- Will Congress pass the Main Street Fairness Act? I think the first time it was introduced was by Senator Bumpers of Arkansas in 1994 as S. 1825 (103rd Congress). I don't know if was introduced in every session of Congress thereafter, but certainly in many. It was also S. 2153 (109th Congress) in 2005, called the Streamlined Sales Tax Simplification Act. There have been hearings over the years as well and modifications. Congress has a lot on its agenda, does it include this legislation?
- If Amazon really wants the federal legislation, perhaps it hopes California will push Congress to pass it. But, the current legislation would only allow states that have adopted the Streamlined Sales & Use Tax (SSUTA) to collect tax from remote sellers. So, why would California push for federal legislation that won't help it collect sales tax (other than from Amazon when it establishes a physical presence by building a distribution center in the state). Also, Prop 26 which requires a 2/3 vote for any bill that might cause someone to have higher taxes, likely requires that adoption of SSUTA needs a 2/3 vote (even adopting the rounding convention of SSUTA might cause a tax increase for some taxpayer, for example). With many Republican legislators having signed a pledge not to vote for any tax increase, they cannot vote for any tax bill that requires a 2/3 bill making it harder for California to adopt SSUTA and thus pointless for California to spend time trying to get Congress to enact S. 1452 (other than to get Amazon to build a distribution center in the state). (This is all really a wacky way to design a tax system!)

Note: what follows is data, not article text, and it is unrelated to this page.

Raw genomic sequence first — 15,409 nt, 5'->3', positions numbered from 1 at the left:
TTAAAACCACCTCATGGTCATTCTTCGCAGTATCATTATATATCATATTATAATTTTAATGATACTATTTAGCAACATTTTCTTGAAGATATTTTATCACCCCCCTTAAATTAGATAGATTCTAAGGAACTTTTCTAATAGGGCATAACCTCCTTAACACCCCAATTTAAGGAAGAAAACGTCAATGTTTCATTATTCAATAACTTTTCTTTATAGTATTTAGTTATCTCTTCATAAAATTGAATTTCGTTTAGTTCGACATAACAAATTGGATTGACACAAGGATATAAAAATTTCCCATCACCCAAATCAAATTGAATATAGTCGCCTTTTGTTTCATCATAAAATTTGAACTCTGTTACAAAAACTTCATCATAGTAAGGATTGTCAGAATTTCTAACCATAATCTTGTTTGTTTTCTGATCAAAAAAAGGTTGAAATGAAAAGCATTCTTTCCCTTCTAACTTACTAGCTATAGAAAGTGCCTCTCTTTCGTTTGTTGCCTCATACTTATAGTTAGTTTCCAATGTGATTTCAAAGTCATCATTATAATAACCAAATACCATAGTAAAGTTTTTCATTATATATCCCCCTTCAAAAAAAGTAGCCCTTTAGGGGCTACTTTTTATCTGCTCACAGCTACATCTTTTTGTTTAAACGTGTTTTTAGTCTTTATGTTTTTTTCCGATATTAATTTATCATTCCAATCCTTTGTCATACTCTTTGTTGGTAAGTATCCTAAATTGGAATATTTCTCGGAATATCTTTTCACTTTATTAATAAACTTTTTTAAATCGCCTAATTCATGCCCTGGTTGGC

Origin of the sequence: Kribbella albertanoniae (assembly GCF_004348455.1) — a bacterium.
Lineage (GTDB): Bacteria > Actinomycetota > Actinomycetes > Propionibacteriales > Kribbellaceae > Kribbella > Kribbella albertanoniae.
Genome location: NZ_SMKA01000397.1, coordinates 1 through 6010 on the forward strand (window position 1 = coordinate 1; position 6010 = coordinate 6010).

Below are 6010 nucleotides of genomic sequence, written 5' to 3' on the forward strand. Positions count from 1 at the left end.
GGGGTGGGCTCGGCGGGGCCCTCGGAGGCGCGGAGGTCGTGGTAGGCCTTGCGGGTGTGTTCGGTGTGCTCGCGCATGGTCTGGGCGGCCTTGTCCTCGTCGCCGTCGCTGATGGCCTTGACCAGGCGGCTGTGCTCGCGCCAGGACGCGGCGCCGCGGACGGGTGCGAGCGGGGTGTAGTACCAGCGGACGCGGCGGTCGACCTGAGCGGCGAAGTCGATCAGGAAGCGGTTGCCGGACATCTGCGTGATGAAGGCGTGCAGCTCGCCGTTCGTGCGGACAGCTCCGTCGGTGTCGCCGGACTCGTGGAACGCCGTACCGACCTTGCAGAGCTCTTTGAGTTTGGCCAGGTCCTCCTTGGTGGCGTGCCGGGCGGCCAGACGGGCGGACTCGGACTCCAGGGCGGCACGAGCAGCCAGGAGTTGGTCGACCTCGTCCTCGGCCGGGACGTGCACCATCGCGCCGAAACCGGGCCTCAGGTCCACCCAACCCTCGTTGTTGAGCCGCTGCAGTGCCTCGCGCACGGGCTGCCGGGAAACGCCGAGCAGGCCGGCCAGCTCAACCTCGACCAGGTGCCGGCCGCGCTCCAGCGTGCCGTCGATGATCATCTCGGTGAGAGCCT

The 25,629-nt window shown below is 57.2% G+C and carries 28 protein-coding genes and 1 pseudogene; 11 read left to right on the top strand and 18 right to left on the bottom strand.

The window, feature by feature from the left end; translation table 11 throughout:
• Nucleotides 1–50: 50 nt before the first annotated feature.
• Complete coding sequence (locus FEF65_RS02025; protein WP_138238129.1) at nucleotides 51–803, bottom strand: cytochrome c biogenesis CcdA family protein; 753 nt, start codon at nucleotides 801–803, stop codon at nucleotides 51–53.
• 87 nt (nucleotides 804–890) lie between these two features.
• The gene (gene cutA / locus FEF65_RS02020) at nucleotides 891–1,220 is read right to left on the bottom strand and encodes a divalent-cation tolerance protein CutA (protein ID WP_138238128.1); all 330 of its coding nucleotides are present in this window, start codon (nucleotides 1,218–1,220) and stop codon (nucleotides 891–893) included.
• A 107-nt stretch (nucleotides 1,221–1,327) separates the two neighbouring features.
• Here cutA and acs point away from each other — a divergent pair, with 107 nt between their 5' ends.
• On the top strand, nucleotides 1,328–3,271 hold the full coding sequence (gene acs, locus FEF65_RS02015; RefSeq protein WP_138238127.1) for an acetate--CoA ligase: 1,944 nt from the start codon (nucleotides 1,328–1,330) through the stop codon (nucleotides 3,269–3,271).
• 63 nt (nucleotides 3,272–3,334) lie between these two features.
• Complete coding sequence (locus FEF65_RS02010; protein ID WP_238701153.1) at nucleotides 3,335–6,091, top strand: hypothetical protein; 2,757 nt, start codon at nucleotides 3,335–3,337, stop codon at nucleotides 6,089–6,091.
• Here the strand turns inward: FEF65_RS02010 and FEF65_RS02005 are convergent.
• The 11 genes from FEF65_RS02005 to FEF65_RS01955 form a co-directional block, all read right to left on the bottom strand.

- If this gets Amazon to drop the ballot referendum, I think that is good. I expect that the ballot issue would be misinterpreted by those signing to get the measure on the ballot. I think many signers would think that there would be no sales tax on Internet purchases when it would just mean that Amazon would not have to collect the tax - the consumers still owe use tax.
- So far as books, Amazon announced in May 2011 that sales of Kindle books (digital) were greater than physical books. California and many states don't subject sales tax to digital books because their outdated sales tax only apply to tangible consumption. Of course, Amazon sells a lot of physical books and other items, so a distribution plant in the state would still provide sales tax collection obligations, but there would still be a lot of transactions (Kindle downloads, cloud computing transactions including the music in the cloud that California's out-dated sales tax doesn't apply to).